References around which native fish to eat vary by community as well as by generation, with walleye, northern pike, and muskie forming the backbone of certain Ojibwe tribal diets.

Indigenous communities and communities of color frequently have very different opinions about what fish have value. “The concept of trash fish does not exist in any Indigenous language that I’m aware of,” Miller said. Preferences around which native fish to eat vary by community as well as by generation, with walleye, northern pike, and muskie forming the backbone of certain Ojibwe tribal diets, said Charles Rasmussen, communications director for the Great Lakes Indian Fish & Wildlife Commission. Additionally, he wrote in an email, “Ojibwe community members belong to clans, which are associated with specific roles and responsibilities. Two clans, which might be considered sub-clans of the Fish Clan, include Sucker Clan and Bullhead Clan”—named for two types of fish considered rough by non-Indigenous managers. “It speaks to the respect that these fish have in traditional culture, beyond discussions of favorite food fish.” That respect goes even deeper, with tiny bait fish like minnows recognized as important food for the fish humans eat, “and that cycle of life is well-recognized and valued from the standpoint of a healthy ecosystem,” Rasmussen said.

The study gives several examples of the importance of “rough fish” to Indigenous communities. For example, Brooks Bighorn, a member of the Lac du Flambeau Band of Lake Superior Chippewa Indians, reported to a study author that smelts, tullibees, suckers, and redhorse “remain important in the community. He estimated that two dozen or more people in the community smoke fish, including these species. Last winter, fishers went out on frozen lakes and fished for tullibees, using both suckers and a swimming decoy for bait. When they would get a hundred or so, they would take them home and smoke them, give them away to relatives or friends or sell them for ‘$5 a pop,’ Brooks reported. Yet these fishes have received little management focus even though many are immediately threatened by invasive species, climate change, and land use modifications.”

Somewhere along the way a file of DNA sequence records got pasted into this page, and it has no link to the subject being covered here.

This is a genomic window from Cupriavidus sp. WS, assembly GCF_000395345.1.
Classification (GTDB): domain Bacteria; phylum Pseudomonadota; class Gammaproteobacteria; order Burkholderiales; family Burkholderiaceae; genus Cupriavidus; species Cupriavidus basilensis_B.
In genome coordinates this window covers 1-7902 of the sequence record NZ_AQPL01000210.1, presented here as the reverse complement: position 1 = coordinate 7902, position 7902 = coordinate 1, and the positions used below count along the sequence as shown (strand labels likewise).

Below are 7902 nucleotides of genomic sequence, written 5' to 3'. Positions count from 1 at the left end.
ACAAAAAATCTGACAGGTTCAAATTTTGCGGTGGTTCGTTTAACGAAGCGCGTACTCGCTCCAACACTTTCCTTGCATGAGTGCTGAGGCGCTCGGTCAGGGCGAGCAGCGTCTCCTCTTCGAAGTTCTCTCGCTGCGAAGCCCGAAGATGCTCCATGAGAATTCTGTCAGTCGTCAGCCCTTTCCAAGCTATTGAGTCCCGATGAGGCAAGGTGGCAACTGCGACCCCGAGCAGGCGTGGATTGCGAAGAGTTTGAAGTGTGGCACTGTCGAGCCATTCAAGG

Grilled gar, a long-nosed fish species found in freshwater. October 2021

Minnesota has redesignated shortnose and longnose gar as a gamefish and established bag limits for them, while Texas now has a one-fish-per-day limit on long-lived but declining alligator gar. Pictured here is grilled Tropical Gar in Tabasco, Mexico.

Courtesy of Solomon David